The CRISPR technology (Clustered Regularly Interspaced Short Palindromic Repeats) is currently the hottest gene editing technology in use. It allows scientists to edit genomes with unprecedented precision, efficiency, and flexibility. Hence, the technology is quickly gaining ground after being patented in the US in April 2014.
Bioneer’s force is that they combine the CRISPR technology with the so-called “induced pluripotent stem cells” (iPS cells). The combination of iPS cell technology with the CRISPR technology creates an even more powerful platform for advanced research in vitro screening models. Hence, during the last 7 years, Bioneer has developed protocols and a core facility to establish advanced patient-specific cell lines.
Cheaper and better cell models for testing new drug candidates
The competencies gained from using the CRISPR technology and iPS cells allow Bioneer to engage in industry-sponsored research collaborations with Danish and foreign companies, where specific models of disease are developed.
-“The clever thing about these cell models is that they are very precise model systems of specific diseases and these models can be used in the industry for testing new drug candidates. The cell models are much better, and cheaper, than the animal models used today. The advantage is that we are using human cells from patients with that specific disease. No matter how much you edit or manipulate a mouse, it will never be human, so our models will allow better and faster identification of new drug candidates”, says Christian Clausen, Head of Biomedical Technology at Bioneer.
Immense potential for industry collaborations
These advantages are backed by the Danish, CNS-focused, pharmaceutical company H. Lundbeck A/S.
-“It gives us the opportunity to work in systems that are different from animal systems. It’s also one of the only tools where we have a direct link between what we see in the clinic and what we see in a petri dish”, says Jan Egebjerg, Vice President of H. Lundbeck,.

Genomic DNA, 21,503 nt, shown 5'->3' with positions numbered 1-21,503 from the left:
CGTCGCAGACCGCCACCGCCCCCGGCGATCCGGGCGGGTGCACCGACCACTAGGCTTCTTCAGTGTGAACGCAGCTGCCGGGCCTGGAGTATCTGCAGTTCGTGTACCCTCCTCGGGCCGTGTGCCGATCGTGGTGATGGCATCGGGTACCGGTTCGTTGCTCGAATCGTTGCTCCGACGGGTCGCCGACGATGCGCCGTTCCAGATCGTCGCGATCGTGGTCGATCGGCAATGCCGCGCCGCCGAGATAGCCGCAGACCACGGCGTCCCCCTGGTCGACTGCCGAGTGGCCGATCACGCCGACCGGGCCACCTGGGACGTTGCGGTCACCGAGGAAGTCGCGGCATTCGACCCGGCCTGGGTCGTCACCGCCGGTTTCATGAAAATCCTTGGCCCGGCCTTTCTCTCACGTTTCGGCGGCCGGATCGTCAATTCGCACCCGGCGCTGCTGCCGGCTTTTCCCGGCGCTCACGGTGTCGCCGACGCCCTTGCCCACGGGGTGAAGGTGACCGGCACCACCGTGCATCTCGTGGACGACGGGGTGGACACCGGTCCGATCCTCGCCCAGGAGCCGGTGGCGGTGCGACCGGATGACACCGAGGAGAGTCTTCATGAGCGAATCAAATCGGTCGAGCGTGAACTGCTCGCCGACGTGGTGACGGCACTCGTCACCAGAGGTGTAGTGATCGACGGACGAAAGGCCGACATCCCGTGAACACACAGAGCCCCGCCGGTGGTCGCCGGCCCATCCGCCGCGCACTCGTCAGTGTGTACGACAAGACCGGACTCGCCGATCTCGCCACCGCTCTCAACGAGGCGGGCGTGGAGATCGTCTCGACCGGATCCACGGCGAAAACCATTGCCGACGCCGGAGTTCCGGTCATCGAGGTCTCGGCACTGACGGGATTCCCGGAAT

At the moment, Bioneer is focusing its efforts in the CNS area, specifically within dementia and Alzheimer’s Disease, but the possibilities are endless.
-“The fact that iPS cells can differentiate into, almost, any cell type means that we can create models of many different diseases. At the moment, we are focusing on CNS, but we are open to discuss collaborations in other areas if the opportunity arises,” says Christian Clausen.
Denmark – among the best and most innovative biotech clusters in the world
As the European leader in drug development, Denmark offers attractive business solutions for foreign biotech companies. This includes R&D collaborations with Danish universities and research organisations, establishing European headquarters or entering into a strategic partnership regarding fast development or approval of your product in the European market.
Bioneer A/S is a subsidiary to the Technical University of Denmark (DTU) and is approved by the Danish Ministry of Science and Technology as an authorised provider of technological services - a GTS entity.
Together with the University of Copenhagen and Denmark’s central hospital, Rigshospitalet, Bioneer has recently published nine articles in the prestigious scientific journal ‘Stem Cell Research’.